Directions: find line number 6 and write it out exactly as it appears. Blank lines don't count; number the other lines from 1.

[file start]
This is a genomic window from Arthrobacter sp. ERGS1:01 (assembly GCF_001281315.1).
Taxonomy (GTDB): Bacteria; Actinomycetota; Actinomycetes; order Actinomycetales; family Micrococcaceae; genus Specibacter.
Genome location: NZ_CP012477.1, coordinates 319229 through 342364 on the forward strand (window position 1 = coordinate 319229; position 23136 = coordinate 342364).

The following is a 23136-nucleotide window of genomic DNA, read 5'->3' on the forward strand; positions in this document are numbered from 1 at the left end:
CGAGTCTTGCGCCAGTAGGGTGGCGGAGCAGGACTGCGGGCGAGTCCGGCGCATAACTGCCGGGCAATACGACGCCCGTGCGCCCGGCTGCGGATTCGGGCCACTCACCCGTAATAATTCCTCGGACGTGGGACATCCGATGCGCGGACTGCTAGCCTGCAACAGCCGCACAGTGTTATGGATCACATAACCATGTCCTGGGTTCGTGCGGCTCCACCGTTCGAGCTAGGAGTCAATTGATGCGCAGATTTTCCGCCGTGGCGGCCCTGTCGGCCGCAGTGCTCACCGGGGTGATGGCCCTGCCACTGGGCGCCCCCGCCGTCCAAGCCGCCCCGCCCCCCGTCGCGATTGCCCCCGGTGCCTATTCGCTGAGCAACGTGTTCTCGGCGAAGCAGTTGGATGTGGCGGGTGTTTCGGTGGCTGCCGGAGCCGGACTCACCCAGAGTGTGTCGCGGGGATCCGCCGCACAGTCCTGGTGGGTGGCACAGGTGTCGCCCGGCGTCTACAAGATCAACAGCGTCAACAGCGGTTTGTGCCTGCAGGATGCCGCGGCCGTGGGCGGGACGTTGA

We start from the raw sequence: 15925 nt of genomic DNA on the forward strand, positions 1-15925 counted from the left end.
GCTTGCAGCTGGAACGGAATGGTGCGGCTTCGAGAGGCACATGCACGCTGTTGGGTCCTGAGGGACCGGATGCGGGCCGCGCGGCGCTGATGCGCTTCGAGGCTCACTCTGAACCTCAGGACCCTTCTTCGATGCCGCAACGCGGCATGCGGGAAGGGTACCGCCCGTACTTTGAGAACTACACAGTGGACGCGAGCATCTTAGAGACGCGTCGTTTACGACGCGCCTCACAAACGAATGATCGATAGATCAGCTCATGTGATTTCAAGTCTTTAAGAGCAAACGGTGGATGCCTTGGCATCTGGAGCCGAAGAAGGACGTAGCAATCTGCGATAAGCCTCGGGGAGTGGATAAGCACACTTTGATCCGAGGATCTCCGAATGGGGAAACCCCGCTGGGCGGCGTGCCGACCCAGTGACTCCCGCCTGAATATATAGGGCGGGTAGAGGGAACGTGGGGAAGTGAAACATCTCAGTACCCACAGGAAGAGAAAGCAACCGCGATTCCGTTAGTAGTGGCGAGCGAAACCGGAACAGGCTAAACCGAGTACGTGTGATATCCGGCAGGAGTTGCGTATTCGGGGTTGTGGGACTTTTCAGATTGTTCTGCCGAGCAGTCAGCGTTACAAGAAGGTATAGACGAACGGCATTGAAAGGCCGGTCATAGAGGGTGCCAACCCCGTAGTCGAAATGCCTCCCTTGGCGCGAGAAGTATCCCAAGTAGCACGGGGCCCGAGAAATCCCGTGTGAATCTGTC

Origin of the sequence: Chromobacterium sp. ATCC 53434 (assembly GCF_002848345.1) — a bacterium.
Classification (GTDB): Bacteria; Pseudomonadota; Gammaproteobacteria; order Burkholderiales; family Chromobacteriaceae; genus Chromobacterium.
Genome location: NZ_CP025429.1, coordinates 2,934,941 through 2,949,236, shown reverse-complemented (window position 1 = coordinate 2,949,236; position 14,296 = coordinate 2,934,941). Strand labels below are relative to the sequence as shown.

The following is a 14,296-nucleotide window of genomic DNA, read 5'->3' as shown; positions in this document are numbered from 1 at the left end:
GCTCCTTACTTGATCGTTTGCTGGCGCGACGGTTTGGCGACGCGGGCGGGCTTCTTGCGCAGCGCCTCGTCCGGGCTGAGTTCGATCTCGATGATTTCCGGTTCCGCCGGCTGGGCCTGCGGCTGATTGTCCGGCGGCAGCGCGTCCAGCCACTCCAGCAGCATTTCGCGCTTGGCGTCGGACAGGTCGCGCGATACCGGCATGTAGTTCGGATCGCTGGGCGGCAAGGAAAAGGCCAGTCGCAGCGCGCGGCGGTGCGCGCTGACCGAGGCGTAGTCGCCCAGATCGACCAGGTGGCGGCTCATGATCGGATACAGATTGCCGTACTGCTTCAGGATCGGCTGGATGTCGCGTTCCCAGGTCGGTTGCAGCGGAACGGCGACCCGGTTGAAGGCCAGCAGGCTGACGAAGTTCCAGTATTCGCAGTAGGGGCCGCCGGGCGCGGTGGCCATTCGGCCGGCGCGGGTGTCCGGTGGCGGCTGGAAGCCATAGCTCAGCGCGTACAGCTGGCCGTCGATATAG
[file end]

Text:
We start from the raw sequence: 15925 nt of genomic DNA on the forward strand, positions 1-15925 counted from the left end.